Best holiday rental deals in Barmouth
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Rent a holiday apartment, home or cottage in Barmouth: from £31 per night
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The weather in Barmouth
You can see our climate diagram above. During July, maximum temperatures go up to more than 18° On the contrary, the coolest month is January. It may rain 25 days in January while it typically rains only 16 days in March.
Rent blissful holiday cottages in Barmouth
Barmouth is an idyllic resort town with deep historical roots set in a dramatic landscape. This windswept Welsh coast is the perfect destination for outdoor activities.
This part of Wales retains its industrial heritage in the museums and pits that preserve region's slate mining history. The area is also well known for its steam trains and there are over ten restored railways in the area most with running trains.
Children will love exploring the Welsh and English castles which are to be found throughout the region. There are also a number of formal gardens in this part of Wales, many of which have a variety of colourful, indigenous and exotic plants. King Arthur's Labryrinth at Corris is a fantastic family day out where you will be taken back in time through a waterfall to the dark ages by a mysterious hooded guide and discover the legends of the knights of the round table.
This traditional seaside resort features a lengthy sand beach, a picturesque harbour and the sublime Mawddach estuary. Depending on the tide, the bay reflects its mountainous surrounds like a mirror and there are a wide variety of water sports available including paddle boarding and sailing.
Barmouth has links to Henry Tudor, the Titanic and the founding of Britain's National Trust. Walking, kite and yacht festivals are frequent features of Barmouth Harbour's year-round events programme. Explore the alleyways of The Rock, the oldest part of the town, where you can find crab and lobster fresh from the bay at any number of its restaurants.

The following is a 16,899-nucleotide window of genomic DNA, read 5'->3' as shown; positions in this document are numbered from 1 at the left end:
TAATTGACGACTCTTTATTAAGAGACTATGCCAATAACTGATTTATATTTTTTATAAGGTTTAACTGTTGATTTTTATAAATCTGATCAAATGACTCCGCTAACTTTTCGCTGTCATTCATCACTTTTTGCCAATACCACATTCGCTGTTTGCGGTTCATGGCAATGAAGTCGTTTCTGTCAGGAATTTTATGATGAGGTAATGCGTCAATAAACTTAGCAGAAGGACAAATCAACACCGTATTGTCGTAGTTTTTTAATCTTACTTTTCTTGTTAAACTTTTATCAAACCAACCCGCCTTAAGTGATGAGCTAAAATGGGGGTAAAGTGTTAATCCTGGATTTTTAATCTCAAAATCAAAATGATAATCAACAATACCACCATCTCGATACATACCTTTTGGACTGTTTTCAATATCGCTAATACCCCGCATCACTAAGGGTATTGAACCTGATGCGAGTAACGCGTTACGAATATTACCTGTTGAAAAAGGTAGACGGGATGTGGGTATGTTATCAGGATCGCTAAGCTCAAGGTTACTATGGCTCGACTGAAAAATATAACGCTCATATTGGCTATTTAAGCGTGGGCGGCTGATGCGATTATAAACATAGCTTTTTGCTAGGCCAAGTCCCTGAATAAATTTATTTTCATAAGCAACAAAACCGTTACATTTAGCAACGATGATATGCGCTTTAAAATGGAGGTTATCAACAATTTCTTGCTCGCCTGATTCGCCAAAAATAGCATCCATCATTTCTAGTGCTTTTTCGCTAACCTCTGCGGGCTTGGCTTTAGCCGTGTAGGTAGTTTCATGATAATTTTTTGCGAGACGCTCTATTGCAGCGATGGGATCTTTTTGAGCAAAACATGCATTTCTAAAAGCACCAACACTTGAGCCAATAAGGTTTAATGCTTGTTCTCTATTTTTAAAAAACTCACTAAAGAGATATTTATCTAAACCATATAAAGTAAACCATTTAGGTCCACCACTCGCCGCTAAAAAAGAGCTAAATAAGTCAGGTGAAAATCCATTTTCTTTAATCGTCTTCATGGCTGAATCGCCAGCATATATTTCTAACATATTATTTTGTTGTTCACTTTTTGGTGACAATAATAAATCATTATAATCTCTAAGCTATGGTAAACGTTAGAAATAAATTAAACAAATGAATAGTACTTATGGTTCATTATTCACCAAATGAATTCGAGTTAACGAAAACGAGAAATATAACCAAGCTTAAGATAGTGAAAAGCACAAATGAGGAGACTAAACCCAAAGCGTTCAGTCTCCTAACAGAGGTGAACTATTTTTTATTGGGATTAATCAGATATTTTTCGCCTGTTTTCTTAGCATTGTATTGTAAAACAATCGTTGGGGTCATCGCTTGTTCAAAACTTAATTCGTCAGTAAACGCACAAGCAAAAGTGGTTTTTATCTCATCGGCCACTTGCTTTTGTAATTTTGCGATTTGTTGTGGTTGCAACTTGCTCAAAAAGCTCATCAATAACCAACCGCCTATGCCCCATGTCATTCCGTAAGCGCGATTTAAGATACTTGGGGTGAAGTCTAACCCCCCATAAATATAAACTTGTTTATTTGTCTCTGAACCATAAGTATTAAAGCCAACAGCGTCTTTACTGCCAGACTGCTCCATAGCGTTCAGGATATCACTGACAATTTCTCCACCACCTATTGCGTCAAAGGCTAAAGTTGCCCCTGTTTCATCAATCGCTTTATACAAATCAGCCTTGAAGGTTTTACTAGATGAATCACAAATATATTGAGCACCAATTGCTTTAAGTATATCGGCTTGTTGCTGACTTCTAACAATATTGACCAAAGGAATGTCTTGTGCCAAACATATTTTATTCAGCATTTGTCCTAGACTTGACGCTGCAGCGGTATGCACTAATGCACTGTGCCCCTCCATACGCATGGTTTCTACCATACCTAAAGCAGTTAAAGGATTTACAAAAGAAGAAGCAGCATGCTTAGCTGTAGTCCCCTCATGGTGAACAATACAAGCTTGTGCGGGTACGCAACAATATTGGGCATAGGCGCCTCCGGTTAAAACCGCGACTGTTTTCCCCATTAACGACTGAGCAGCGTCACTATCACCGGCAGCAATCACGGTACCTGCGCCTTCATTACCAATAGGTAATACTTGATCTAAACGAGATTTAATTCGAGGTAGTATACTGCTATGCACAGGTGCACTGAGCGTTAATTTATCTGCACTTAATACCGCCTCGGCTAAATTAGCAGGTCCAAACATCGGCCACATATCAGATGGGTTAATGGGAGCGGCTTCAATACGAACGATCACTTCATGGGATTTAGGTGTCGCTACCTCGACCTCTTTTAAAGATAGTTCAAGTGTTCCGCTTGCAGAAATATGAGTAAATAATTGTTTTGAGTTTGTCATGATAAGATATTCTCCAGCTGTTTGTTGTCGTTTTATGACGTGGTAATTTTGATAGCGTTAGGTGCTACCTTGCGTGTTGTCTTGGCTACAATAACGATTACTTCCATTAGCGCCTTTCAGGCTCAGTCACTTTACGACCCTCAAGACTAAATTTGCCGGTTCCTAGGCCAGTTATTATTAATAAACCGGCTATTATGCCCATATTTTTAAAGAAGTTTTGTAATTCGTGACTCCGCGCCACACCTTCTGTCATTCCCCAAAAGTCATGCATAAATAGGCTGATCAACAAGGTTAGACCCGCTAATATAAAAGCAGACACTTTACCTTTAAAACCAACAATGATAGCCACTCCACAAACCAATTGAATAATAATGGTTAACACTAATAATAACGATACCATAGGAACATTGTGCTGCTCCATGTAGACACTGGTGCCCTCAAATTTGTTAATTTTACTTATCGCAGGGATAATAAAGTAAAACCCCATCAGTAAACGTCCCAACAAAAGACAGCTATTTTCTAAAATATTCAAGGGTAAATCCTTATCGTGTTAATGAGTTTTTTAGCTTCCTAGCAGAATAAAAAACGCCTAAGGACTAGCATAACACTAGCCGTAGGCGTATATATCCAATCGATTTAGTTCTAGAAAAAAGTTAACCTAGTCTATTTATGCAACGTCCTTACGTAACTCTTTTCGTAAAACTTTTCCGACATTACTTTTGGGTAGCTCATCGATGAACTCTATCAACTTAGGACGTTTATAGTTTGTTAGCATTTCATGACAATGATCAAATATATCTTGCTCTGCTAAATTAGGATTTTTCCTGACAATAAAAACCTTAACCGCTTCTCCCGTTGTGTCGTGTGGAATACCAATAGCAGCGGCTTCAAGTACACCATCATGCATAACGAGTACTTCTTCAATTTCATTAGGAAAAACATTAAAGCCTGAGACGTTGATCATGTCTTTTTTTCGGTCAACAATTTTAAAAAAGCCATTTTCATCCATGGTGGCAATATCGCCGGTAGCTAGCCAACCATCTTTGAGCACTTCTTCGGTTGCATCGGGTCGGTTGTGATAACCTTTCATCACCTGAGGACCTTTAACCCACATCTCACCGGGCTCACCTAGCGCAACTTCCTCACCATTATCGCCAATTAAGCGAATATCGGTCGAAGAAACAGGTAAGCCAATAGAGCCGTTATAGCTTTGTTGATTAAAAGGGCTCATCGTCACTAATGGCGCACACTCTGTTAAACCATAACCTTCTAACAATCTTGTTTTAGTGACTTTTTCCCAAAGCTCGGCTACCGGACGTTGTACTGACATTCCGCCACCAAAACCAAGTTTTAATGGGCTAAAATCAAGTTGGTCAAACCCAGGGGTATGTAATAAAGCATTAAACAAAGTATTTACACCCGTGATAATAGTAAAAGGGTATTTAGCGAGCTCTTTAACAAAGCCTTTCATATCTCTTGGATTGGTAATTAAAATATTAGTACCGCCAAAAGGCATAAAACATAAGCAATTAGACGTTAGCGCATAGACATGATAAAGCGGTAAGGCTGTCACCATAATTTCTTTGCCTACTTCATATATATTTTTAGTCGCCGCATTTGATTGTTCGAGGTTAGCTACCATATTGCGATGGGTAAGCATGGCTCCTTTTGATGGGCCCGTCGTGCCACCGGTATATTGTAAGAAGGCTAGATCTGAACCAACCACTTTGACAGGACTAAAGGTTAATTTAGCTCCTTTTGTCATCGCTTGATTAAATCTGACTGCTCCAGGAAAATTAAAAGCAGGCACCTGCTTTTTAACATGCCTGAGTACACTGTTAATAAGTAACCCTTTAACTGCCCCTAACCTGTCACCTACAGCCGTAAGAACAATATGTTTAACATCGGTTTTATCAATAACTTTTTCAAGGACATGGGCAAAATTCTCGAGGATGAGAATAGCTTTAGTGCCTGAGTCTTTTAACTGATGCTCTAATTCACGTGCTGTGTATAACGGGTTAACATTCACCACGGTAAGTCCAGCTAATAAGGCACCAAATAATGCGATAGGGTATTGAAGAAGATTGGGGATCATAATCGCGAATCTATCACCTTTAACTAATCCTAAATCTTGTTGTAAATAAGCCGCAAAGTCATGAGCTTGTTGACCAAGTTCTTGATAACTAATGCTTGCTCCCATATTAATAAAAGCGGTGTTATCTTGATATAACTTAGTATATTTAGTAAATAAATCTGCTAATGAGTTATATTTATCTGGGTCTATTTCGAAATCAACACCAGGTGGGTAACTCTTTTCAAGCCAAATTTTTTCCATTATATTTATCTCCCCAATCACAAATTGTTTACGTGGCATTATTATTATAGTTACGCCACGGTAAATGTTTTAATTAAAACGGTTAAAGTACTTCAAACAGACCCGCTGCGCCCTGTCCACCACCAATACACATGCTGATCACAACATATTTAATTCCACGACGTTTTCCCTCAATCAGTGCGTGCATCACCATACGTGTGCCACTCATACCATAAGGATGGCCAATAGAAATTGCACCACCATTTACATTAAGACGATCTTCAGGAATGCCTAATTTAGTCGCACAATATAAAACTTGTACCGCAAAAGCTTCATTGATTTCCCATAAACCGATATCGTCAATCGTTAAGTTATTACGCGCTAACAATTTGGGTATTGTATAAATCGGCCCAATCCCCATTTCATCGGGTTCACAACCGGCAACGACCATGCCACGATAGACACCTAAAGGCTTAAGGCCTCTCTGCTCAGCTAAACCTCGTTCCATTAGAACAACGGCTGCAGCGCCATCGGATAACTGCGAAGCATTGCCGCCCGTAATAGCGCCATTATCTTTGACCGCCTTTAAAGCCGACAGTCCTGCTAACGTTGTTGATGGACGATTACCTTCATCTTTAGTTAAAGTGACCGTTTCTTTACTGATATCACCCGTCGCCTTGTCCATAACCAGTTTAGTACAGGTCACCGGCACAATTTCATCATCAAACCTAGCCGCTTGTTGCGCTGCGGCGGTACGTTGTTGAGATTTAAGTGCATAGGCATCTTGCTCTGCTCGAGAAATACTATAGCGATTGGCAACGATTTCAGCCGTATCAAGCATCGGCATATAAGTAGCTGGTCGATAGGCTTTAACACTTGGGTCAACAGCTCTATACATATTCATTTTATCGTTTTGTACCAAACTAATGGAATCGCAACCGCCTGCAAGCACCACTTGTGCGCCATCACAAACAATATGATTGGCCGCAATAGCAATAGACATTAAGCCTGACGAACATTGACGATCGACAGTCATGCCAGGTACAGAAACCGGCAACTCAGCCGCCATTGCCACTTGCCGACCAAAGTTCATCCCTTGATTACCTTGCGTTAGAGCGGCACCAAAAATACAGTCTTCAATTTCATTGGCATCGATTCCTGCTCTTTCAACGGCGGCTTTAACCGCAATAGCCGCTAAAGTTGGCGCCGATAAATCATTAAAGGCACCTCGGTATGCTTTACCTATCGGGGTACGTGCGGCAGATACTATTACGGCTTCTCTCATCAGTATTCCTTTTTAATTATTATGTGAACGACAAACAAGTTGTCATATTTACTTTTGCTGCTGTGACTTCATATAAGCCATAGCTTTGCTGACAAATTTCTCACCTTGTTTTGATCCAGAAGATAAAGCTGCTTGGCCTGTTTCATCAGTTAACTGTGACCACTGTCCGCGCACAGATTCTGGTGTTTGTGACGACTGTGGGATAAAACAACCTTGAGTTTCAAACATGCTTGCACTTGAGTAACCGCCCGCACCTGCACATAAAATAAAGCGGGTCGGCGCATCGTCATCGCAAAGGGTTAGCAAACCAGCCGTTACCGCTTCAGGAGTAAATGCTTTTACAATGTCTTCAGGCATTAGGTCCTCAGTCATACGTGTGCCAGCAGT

This spectacular construction stretches the full width of the River Mawddach estuary, carrying the Cambrian Coast Railway. The Grade II listed structure is one of the longest timber viaducts still operational in Britain and features a swing bridge section that allows ships to pass.
Take a hike through the beautiful Tal Y Llyn Valley in Southern Snowdonia National Park and pass through an emerald carpet of ferns and mosses to Dolgoch Falls. Traversing the rocky hill in an irregular maze of rivulets, the falls wend their way serenely through the forest until they gather force and drop steeply off in a thunderous downpour of white water. These woods are also full of fascinating wildlife.
Tal Y Llyn Lake
The largest glacial lake in North Wales, this skinny stretch of water is formed by a massive landslide damming up the water within the valley. Surrounded by the glacial valley, like a gigantic scar in the landscape, this is a spectacular natural phenomenon. Take a boat out on its surface and wonder at the tranquility of this idylic spot.
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